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An IRA bomb blitz killed a schoolboy and injured...

By
FRANK JOHNSTON

BELFAST, Northern Ireland -- An IRA bomb blitz killed a schoolboy and injured at least 36 people on busy streets, shattering five months of relative calm and raising fears today of renewed bloodshed between Catholics and Protestants.

A group of violent Protestant groups responded with a threat late Monday of 'full and urgent mobilization,' the type of statement that frequently has preceded revenge killings of Catholics.

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Four of Monday's five explosions, which took place over 90 minutes, were from car bombs. The worst killed an 11-year-old boy shopping with his mother in Banbridge, 25 miles south of Belfast.

Thirty-four other passers-by, including former Ulster Home Office Affairs Minister William Craig, were injured in the blast that occurred at tea time when the streets were crowded. Three people remained in serious condition today.

The bombs, which shattered five months of relative calm in Ulster, killed any immediate hope of British attempts to achieve conciliation between Catholics and Protestants through an elected assembly.

The explosions were clearly intended as a demonstration by the outlawed Irish Republican Army they can still mount coordinated attacks despite their ranks being thinned by defections and their morale sapped by police raids.

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The explosions were clearly intended as a demonstration by the outlawed Irish Republican Army that they can still mount coordinated attacks despite their ranks being thinned by defections and their morale sapped by police raids.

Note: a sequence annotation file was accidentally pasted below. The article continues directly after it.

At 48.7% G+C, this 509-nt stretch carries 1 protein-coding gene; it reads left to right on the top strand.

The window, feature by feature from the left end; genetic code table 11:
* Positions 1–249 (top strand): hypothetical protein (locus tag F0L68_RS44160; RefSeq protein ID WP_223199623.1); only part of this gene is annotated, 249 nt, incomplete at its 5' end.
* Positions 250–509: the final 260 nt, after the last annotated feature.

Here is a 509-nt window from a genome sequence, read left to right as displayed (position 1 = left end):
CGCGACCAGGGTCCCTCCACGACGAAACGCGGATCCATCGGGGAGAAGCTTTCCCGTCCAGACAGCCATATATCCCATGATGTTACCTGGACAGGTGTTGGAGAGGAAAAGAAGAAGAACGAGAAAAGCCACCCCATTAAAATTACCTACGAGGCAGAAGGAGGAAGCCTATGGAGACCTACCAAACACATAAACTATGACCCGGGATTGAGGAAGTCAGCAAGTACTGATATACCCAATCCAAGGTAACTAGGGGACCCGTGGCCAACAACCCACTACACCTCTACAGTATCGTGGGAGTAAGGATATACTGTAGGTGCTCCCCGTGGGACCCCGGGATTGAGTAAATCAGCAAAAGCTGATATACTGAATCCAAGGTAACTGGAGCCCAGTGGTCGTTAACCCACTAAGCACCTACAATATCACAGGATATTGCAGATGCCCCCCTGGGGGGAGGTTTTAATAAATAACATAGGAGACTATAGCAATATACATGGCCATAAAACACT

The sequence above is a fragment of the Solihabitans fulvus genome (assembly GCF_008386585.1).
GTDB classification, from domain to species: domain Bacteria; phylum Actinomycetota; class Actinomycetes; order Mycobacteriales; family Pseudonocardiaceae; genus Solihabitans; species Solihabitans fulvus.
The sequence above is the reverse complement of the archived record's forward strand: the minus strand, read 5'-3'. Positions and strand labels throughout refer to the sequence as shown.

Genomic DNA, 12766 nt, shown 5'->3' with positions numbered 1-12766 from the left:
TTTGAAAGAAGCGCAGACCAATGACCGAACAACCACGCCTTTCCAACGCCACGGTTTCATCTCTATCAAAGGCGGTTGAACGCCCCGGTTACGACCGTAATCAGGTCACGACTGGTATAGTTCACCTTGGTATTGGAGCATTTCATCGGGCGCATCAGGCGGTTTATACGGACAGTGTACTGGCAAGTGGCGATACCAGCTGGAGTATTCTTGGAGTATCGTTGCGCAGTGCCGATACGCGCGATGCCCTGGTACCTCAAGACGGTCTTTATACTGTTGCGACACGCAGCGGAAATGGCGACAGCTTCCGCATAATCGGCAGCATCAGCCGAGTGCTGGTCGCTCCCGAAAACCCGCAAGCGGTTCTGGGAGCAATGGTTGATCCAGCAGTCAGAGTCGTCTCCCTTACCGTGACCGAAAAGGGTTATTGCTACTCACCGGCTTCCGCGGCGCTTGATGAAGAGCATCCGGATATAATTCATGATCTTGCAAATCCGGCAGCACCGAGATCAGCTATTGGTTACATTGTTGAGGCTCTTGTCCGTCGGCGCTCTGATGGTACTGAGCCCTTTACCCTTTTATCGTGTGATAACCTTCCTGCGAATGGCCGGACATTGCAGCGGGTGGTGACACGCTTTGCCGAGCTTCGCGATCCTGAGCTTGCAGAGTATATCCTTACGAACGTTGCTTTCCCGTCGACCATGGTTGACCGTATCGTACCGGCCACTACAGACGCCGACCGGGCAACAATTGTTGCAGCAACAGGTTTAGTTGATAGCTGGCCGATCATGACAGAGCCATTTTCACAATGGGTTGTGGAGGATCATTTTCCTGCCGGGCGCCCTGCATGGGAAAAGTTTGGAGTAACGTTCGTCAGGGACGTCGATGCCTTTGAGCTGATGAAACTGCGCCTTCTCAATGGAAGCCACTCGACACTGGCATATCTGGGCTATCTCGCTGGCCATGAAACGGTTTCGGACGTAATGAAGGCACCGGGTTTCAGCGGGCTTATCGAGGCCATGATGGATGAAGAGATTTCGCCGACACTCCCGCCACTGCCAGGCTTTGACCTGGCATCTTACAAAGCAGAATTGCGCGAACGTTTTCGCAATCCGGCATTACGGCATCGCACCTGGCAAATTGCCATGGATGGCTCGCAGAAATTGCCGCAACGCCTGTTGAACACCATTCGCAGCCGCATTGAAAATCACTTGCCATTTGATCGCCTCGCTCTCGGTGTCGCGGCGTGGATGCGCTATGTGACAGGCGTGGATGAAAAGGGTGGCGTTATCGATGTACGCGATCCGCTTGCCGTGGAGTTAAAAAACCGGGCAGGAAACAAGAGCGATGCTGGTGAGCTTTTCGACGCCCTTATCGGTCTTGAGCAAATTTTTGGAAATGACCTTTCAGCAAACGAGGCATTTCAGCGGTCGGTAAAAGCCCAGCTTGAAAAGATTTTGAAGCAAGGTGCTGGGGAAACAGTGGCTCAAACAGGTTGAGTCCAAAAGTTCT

Police said men claiming to belong to the outlawed IRA telephoned warnings of three bombs in apparent efforts to minimize injuries. But they mistimed the warning of the Banbridge blast, contacting police shortly after it went off.

Car bombs also exploded in Belfast, Armagh and Newtownstewart, while in Newry two gunmen carried a bomb into a liquor store, shouted a warning and fled before the explosion, police said.

Two people were injured in the Armagh blast, which caused extensive damage to the office of the British Legion. Some damage to buildings was reported in the other three blasts.

The bombings shattered five months of relative calm in Ulster and undermined British efforts to mediate between Catholics and Protestants through an elected assembly.

The blasts came shortly after Ulster's largest Protestant party, the official Unionists, declared it will no longer negotiate with Northern Ireland Secretary James Prior to set up the first elected assembly since Britain assumed direct rule in 1972.

The British formula obliges Protestants to consult Roman Catholics, outnumbered in the province by a 2-to-1 ratio, in operating the proposed legislative assembly.

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The Ulster Loyalist Council, an umbrella group of violent Protestant paramilitary groups, said in a war-like statement that 'we are considering a full and urgent mobilization.'

Past statements of this sort have prefaced new rounds of assassinations of Roman Catholics, prompting revenge killings by the IRA and its violent splinter group the Irish National Liberation Army.

'It's a traditional vicious circle,' said one government source, 'and there always seem to be elements around ready to give a new and even more vicious twist that will hinder progress.'

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